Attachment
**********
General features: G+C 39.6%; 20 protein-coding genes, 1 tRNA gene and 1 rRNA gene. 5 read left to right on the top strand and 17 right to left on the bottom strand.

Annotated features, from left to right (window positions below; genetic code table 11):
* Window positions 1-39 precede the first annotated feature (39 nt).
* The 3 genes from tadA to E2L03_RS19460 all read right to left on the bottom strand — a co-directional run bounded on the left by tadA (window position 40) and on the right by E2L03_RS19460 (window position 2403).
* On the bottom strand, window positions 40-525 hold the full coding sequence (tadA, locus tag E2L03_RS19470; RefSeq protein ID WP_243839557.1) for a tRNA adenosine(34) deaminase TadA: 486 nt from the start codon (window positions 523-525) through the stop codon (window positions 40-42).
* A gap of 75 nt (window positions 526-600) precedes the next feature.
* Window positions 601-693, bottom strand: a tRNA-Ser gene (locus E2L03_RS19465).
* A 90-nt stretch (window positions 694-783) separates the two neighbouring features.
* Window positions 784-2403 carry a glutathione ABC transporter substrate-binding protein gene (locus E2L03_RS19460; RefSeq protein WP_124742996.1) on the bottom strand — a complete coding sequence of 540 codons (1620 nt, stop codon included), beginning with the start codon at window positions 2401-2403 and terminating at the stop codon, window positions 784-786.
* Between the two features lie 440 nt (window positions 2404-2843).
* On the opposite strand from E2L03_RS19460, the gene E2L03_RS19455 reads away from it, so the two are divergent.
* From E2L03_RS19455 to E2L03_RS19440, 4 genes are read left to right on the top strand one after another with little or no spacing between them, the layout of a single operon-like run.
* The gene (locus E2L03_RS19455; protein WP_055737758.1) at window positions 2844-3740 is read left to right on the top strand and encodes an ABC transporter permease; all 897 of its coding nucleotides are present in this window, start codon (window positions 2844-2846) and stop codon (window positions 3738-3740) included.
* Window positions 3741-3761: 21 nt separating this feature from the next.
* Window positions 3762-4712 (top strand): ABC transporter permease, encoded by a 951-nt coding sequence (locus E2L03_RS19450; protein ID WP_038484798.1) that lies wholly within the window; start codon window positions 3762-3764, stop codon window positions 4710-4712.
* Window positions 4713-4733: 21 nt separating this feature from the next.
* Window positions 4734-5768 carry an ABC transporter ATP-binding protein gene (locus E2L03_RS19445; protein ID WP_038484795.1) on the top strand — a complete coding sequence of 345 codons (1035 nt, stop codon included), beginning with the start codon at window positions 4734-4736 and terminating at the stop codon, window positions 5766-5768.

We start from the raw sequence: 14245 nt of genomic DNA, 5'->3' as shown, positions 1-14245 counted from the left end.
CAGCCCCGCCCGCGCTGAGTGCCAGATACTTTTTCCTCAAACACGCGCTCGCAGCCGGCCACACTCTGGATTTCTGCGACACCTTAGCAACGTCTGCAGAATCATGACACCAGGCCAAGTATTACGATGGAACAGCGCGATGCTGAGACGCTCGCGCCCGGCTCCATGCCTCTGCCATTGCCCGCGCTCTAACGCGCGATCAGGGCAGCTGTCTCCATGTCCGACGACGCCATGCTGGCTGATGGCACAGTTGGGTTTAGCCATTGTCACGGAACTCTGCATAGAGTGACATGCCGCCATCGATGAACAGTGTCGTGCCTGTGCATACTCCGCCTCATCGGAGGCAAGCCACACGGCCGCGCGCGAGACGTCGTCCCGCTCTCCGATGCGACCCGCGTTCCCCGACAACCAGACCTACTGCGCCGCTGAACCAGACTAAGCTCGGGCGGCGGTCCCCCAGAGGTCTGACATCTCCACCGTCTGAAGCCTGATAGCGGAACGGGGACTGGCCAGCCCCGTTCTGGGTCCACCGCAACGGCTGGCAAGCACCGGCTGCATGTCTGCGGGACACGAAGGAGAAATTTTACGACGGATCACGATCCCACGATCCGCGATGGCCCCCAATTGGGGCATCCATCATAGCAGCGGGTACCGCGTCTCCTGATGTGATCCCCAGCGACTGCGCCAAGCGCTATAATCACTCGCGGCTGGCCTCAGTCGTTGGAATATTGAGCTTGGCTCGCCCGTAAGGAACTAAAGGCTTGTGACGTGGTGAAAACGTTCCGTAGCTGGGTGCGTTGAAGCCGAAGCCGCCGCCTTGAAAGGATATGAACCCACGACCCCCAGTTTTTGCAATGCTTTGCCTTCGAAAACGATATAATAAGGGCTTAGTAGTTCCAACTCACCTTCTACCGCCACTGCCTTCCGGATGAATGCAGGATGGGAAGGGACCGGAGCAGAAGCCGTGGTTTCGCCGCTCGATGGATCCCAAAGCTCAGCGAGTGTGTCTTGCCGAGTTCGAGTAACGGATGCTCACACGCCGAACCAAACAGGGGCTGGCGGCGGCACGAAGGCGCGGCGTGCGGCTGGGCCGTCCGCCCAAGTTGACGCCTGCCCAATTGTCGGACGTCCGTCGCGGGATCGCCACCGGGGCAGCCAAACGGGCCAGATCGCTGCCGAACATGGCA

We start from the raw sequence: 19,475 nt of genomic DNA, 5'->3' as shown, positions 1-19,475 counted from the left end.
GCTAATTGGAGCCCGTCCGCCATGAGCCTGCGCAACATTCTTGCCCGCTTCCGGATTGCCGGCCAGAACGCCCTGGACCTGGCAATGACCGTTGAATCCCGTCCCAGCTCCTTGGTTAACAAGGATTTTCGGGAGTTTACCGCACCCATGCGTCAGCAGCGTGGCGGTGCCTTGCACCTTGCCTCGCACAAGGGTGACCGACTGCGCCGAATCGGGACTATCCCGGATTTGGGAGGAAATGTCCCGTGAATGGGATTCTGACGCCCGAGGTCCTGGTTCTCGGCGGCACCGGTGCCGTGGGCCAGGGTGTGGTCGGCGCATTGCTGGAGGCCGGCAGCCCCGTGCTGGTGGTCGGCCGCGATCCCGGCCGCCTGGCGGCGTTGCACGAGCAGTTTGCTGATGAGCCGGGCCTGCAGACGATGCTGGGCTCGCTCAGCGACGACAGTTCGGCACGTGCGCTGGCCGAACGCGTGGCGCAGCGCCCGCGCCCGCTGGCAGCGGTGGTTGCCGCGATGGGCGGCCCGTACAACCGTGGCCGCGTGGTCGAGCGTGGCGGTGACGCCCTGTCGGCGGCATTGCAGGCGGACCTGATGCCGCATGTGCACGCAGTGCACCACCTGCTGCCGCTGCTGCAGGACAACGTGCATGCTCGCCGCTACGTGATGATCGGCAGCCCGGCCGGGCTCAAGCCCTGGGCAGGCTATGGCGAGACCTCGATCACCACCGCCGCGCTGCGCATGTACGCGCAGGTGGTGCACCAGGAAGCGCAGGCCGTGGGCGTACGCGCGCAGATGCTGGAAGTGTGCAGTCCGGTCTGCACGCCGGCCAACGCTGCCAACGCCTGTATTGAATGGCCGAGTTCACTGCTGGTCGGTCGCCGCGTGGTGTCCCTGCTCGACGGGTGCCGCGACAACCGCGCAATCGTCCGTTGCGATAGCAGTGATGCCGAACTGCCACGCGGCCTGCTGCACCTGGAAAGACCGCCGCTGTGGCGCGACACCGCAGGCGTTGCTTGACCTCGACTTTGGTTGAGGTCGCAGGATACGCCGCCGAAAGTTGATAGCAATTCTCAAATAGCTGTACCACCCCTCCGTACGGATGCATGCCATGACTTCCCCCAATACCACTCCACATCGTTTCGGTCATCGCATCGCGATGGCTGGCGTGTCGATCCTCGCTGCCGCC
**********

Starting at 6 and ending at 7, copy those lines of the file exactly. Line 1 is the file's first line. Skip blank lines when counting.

* A gap of 75 nt (window positions 526-600) precedes the next feature.
* Window positions 601-693, bottom strand: a tRNA-Ser gene (locus E2L03_RS19465).